With noise levels cranked up to maximum level it was Van Gaal’s side who settled quickest.

Marouane Fellaini went closest to opening the scoring after 10 minutes, but headed wide after climbing above Mile Jedinak.

Wayne Rooney, playing in a central midfield role, saw a deflected strike from 25 yards well held by Wayne Hennessey.

With Rooney soon on the rampage again Yohan Cabaye tracked back to break up play and Palace were able to break on the left flank with Connor Wickham running shoulder-to-shoulder with Smalling, for which the United man was cautioned.

Wickham won a free-kick on the edge of the box which Cabaye whipped goalwards. It was met with a deft header at the near post from Yannick Bolaise, but David de Gea opted to push over the the crossbar.

In an end-to-end start Mata was next to go close. The only player in the United team with a Cup-winner’s medal profited when a poor clearance from Pape Soure fell his way, but the former Chelsea man’s low shot across goal was parried away by Hennessey.

Next the handling of De Gea was tested, Bolasie with a low effort from 20 yards bounced awkwardly in front of the Spain No1, though he held onto it with little fuss.

Marcus Rashford had the United fans out of their seats with a lung-busting run down the right flank, then crossed to Anthony Martial at the far post, but the Frenchman’s fierce, first-time effort was blocked by Joel Ward.

Just as in the first half, United came out of the traps quickest in the second and eight minutes after the restart the woodwork came to Palace’s aid.

Rashford, United’s most potent attacking weapon thus far, flicked an Antonio Valencia pass into the path of Fellaini, whose first-time effort from 12 yards cannoned back of the near post.

Jedinak found himself in space at the far post when a free-kick fell his way, but the Australia midfielder lashed high and wide.

The Palace goal was living a charmed life though and on 61 minutes Martial met Valencia’s clipped cross with a powerful header that bounced off the post and away to safety.

With 20 minutes remaining Rashford, when embarking on a typically penetrative run, slipped on the edge of the box and was inadvertently trodden on by Cabaye.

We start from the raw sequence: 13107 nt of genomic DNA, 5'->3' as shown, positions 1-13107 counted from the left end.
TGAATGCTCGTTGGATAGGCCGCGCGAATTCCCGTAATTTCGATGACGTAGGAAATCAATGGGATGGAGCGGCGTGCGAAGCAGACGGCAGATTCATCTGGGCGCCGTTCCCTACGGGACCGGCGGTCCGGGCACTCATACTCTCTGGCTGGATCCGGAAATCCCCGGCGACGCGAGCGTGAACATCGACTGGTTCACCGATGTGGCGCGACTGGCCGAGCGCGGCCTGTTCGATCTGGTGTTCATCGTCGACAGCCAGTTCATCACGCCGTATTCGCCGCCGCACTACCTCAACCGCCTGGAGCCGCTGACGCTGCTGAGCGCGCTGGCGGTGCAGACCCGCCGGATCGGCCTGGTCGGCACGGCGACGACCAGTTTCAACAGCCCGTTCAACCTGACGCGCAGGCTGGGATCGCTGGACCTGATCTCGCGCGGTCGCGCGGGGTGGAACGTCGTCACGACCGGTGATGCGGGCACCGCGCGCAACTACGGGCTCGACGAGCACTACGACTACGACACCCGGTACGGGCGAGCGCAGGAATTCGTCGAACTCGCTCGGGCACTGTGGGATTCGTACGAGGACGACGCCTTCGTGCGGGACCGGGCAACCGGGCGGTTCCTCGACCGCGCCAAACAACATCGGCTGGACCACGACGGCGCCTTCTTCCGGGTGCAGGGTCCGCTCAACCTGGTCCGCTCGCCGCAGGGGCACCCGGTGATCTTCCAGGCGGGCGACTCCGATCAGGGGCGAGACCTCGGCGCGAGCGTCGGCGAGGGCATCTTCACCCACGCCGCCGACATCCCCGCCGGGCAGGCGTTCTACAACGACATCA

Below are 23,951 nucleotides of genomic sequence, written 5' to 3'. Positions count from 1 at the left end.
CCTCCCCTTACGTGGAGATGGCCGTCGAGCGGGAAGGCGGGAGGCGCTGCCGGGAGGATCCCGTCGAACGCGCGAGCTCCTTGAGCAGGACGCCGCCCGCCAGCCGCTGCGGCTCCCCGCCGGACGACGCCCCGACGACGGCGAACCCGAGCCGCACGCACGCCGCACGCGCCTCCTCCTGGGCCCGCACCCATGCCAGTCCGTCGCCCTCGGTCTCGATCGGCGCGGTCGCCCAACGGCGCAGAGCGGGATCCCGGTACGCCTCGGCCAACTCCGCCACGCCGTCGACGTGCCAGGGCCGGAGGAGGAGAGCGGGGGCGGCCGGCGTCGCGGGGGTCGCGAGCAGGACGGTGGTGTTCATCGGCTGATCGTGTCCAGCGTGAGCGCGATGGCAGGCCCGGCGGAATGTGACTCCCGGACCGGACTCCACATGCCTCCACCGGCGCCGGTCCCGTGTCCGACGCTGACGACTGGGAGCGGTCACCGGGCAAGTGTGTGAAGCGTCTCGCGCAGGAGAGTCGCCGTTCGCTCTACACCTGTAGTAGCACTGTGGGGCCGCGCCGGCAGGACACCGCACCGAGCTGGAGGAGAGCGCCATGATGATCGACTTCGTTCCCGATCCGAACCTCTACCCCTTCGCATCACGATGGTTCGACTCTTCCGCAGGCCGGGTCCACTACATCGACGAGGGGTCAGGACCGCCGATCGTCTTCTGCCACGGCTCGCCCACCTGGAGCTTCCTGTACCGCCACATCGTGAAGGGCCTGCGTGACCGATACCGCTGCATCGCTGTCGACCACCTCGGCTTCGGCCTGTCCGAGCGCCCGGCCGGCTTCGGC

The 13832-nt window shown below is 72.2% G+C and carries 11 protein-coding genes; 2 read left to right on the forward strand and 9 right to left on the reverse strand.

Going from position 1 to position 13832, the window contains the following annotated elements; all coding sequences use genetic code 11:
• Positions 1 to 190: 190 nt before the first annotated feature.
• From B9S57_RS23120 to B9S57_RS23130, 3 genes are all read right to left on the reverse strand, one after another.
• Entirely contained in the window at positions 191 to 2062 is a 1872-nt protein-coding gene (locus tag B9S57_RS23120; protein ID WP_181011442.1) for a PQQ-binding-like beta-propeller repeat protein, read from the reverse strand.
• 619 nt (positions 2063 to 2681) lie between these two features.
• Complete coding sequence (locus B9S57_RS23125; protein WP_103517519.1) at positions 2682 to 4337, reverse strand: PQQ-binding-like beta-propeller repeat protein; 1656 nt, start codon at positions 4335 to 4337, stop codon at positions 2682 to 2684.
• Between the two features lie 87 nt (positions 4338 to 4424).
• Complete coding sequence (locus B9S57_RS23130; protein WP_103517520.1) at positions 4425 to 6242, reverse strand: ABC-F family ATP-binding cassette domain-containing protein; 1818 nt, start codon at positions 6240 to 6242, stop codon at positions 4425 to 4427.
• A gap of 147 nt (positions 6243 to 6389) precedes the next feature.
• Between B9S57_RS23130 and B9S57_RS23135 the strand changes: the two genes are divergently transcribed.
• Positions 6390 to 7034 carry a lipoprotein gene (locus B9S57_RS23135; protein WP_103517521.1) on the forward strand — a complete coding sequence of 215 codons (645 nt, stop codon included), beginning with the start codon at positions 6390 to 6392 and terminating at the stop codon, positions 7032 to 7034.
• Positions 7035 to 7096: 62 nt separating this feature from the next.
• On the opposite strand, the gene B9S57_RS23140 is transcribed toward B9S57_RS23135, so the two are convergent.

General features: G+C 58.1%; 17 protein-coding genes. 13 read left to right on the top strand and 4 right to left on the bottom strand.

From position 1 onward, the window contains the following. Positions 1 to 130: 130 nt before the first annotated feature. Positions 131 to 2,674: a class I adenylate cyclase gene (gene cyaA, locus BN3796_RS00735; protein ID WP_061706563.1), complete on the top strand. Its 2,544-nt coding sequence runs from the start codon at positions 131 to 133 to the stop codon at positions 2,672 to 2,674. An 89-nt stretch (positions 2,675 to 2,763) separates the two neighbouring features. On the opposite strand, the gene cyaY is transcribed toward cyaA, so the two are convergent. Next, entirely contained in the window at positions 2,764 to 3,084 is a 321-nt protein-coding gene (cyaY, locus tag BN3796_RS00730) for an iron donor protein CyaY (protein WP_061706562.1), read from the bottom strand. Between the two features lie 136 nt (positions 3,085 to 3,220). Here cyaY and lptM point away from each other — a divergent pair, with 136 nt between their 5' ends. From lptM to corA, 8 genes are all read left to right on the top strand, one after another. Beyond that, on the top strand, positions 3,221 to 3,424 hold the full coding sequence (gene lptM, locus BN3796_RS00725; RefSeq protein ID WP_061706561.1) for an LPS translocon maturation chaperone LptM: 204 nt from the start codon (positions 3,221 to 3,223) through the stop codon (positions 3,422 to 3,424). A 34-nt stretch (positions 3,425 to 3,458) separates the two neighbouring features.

Despite treatment he limped off the field to be replaced by Ashley Young, who was immediately thrown into a central role, keeping Martial wide on the left.

United had controlled proceedings for much of the second period, dominating possession while Palace were forced to sit deep inside their own half, leaving Wickham with a challenging task at the top of the pitch.

But the introduction of substitute Puncheon gave the Eagles the spark they required and with 12 minutes remaining they took the lead.

A punt forwards from Ward fell to Puncheon on the left-hand side of the box and he thrashed a half-volley beyond De Gea to break the deadlock.

The goal was met with a jig of delight from Alan Pardew, but within three minutes his mood had changed as United levelled.

Rooney carried the ball purposely from left to right, crossed to the far post where Fellaini brought the ball down on his chest and Mata’s volley was too powerful for Ward to block on the line.

Deep into second-half stoppage time Zaha got the better of Smalling, but his right-footed drive swerved wide and into the side-netting.

In extra-time Rooney and Lingard shot harmlessly off target. But De Gea had to be sharp at the other end to push a well-struck volley from Bolasie round the post.

With the first period of extra time drawing toward a conclusion Smalling unceremoniously dragged Bolasie to the ground to half his momentum and was shown a second yellow card by referee Mark Clattenburg.

Palace, with a man advantage, were determined to take the game to United. Substitute Dwight Gayle nipped in between the Red Devils centre-backs to latch on to Bolasie’s pass, but his stab at goal was blocked by De Gea’s legs.

It was another substitute who has to have the final say though.

Moments after Lingard had crossed for Michael Carrick, who could only head wide, the 23-year-old took matters into his own hands.

Valencia’s low cross from the right was blocked by Damien Delaney but the loose ball sat up perfectly for Lingard to unleash a stunning volley that gave Hennessey no chance.

Crystal Palace (4-2-3-1): 13 Wayne Hennessey; 2 Joel Ward, 6 Scott Dann, 27 Damien Delaney, 23 Pape Soure; 15 Mile Jedinak (captain) 18 James McArthur; 11 Wilfried Zaha, 7 Yohan Cabaye, 10 Yannick Bolasie; 21 Connor Wickham.

Substitutes: 42 Jason Puncheon for Cabaye 72, 16 Dwight Gayle for Wickham 86, 3 Adrian Mariappa for Dann 90.

Substitutes not used: 1 Julian Speroni, 25 Emmanuel Adebayor, 26 Bakary Sako, 34 Martin Kelly.

Manager: Alan Pardew

Goal: Puncheon 78.

Bookings: Dann 47, Delaney 62, McArthur 108.

Manchester United (4-1-4-1): 1 David de Gea; 25 Antonio Valencia, 12 Chris Smalling, 17 Daley Blind, 5 Marcos Rojo; 16 Michael Carrick; 8 Juan Mata, 27 Marouane Fellaini, 10 Wayne Rooney (captain), 9 Anthony Martial; 39 Marcus Rashford.

Substitutes: 36 Matteo Darmian for Rojo 66, 18 Ashley Young for Rashford 72, 35 Jesse Lingard for Mata 90.

Substitutes not used: 20 Sergio Romero, 4 Phil Jones, 21 Ander Herrera, 28 Morgan Schneiderlin.

Manager: Louis Van Gaal

Goals: Mata 81, Lingard 110

Bookings: Smalling 19, Rojo 41, Mata 45, Rooney 87, Fellaini 101, Lingard 110.

Red card: Smalling 106.

Referee: Mark Clattenburg

Attendance: 88,619

ISML 2016: The Bedlam on Baltic Avenue's List.

Character Name
Series Title
1.Kaname MadokaPuella Magi Madoka Magica
2.Tomoe MamiPuella Magi Madoka Magica
3.YuudachiKantai Collection
4.ShimakazeKantai Collection